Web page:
Dual vs. Triple

If one's good, is two better, and three the best?

05/01/2000


I ntuitively, most people think 'If one's good, two should be better, and three must be the best.' Unfortunately, in terms of safety system performance, things are not as intuitively obvious as they may seem. When properly designed, dual systems can have higher on-line availability and higher safety performance than triplicated systems.

Failure modes

Safety systems can fail in two ways. First, they may suffer, or initiate , a nuisance trip (and shut the plant down when nothing is actually wrong). For example, a circuit designed so relays are energized and contacts are closed will fail with contacts open (causing a shutdown). Some people call these 'safe' failures. Most PLC (programmable logic controllers) and DCS (distributed control system) vendors use the term 'availability' for this measure of performance. Unfortunately, this causes some confusion, since this is not the same as the term 'safety availability' used throughout safety standards. Better terms would be 'nuisance trip rate' or 'mean time between nuisance trips,' measured in years.


Safety related systems also may suffer from fail to function (inhibiting) and fail to respond to actual shutdown demand failures. An example would be energized relays with closed contacts that 'weld' shut and cannot open to cause a shutdown. Industry calls these 'dangerous' failures and the measurement of performance terms are 'safety availability', 'probability of failure on demand,' and 'risk reduction factor.'

Architecture comparisons

Referring to the 'real impact of redundancy' diagram, all example systems use energized relays with normally closed contacts, the 1oo1 (one-out-of-one) example shows that a safe failure occurs anytime the relay is de-energized and the relay contacts open causing a safety trip. Assuming a failure probability in this mode of 0.04, means that during a defined time period (e.g., 1 year) the system has a 4% probability of suffering a nuisance trip. Another way to view it is, out of 100 systems, four will cause a nuisance trip each year. (The numbers are only for comparison purposes. Real failure probability numbers are established from experience and hardware testing.)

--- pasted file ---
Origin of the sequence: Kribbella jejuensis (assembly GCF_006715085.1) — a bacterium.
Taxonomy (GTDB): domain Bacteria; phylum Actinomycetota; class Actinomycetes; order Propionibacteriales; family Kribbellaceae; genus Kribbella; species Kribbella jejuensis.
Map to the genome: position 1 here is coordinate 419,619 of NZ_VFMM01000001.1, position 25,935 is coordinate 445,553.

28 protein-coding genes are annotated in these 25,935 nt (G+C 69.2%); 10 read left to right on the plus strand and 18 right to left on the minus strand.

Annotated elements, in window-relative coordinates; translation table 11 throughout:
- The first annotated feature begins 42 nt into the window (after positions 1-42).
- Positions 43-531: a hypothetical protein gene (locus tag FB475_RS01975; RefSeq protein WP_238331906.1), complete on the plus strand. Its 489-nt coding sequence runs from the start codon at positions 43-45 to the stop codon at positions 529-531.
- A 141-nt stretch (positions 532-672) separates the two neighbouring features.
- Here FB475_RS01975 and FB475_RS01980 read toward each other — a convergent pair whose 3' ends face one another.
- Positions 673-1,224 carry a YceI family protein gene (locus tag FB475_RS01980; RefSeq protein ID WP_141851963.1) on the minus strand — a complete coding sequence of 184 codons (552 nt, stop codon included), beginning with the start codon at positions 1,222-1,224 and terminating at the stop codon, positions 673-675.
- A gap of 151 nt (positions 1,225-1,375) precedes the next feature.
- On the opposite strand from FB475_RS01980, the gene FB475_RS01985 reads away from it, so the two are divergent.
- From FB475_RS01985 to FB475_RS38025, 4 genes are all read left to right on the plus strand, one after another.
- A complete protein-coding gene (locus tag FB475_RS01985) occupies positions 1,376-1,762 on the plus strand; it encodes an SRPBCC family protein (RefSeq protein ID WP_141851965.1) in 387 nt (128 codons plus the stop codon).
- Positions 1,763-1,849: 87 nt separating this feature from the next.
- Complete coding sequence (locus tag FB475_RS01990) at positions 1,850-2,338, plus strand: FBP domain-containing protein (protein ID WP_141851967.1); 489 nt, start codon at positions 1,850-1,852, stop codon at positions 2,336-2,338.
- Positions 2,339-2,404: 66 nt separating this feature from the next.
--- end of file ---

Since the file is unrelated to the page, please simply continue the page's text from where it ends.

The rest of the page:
In the 1oo1 example, a dangerous failure occurs when/if the contacts are welded shut. Assuming welded contacts represent a failure probability of 0.02, during a defined time period (e.g., 1 year) the system has a 2% probability of not operating properly when there is a demand (i.e., hazardous condition). Another way to view it is, out of 100 systems two are unable to respond when needed each year. Swapping the numbers around doesn't matter; the point is to illustrate the impact redundancy provides.

Utilizing a dual 1oo2 (one-out-of-two) system with two normally closed outputs wired in series, means a safety shutdown occurs if either relay output opens. The downside of 1oo2 systems is there is twice as much hardware involved, thus twice as many nuisance trips can occur during the defined period, causing the 0.04 failure probability to double to 0.08.

In the dangerous mode (contacts welded), the 1oo2 system fails to function only when both channels fail simultaneously . (If one were welded closed, the other would de-energize and cause a shut down.) What's the probability of two simultaneous failures? Actually, it's rather simple. What's the probability of tossing a coin and having it come up heads? It's 50%. What's the probability of two coins landing heads? It's 25%, or the probability of one, squared (0.5 x 0.5 = 0.25). So the probability of two channels failing at the same time is remote (0.02 x 0.02 = 0.0004).

The 1oo2 system is very safe (the probability of dangerous failures is very small), but the system suffers twice as many nuisance trips as simplex (which is not desirable from a lost production viewpoint).